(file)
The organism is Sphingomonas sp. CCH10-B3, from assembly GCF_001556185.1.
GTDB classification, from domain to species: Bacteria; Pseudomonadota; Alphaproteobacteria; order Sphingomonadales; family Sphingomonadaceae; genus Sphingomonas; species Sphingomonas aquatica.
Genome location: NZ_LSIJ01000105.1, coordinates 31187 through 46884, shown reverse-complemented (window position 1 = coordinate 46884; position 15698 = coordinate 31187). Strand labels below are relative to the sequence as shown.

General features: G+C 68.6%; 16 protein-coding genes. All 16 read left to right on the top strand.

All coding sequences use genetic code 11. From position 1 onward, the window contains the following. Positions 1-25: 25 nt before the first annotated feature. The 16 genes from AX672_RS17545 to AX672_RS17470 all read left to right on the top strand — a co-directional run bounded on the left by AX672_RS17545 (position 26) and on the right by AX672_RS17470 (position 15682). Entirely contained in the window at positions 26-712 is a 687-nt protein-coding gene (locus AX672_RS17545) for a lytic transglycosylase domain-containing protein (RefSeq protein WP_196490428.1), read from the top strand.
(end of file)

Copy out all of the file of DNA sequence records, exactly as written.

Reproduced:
The organism is Sphingomonas sp. CCH10-B3, from assembly GCF_001556185.1.
GTDB classification, from domain to species: Bacteria; Pseudomonadota; Alphaproteobacteria; order Sphingomonadales; family Sphingomonadaceae; genus Sphingomonas; species Sphingomonas aquatica.
Genome location: NZ_LSIJ01000105.1, coordinates 31187 through 46884, shown reverse-complemented (window position 1 = coordinate 46884; position 15698 = coordinate 31187). Strand labels below are relative to the sequence as shown.

General features: G+C 68.6%; 16 protein-coding genes. All 16 read left to right on the top strand.

All coding sequences use genetic code 11. From position 1 onward, the window contains the following. Positions 1-25: 25 nt before the first annotated feature. The 16 genes from AX672_RS17545 to AX672_RS17470 all read left to right on the top strand — a co-directional run bounded on the left by AX672_RS17545 (position 26) and on the right by AX672_RS17470 (position 15682). Entirely contained in the window at positions 26-712 is a 687-nt protein-coding gene (locus AX672_RS17545) for a lytic transglycosylase domain-containing protein (RefSeq protein WP_196490428.1), read from the top strand.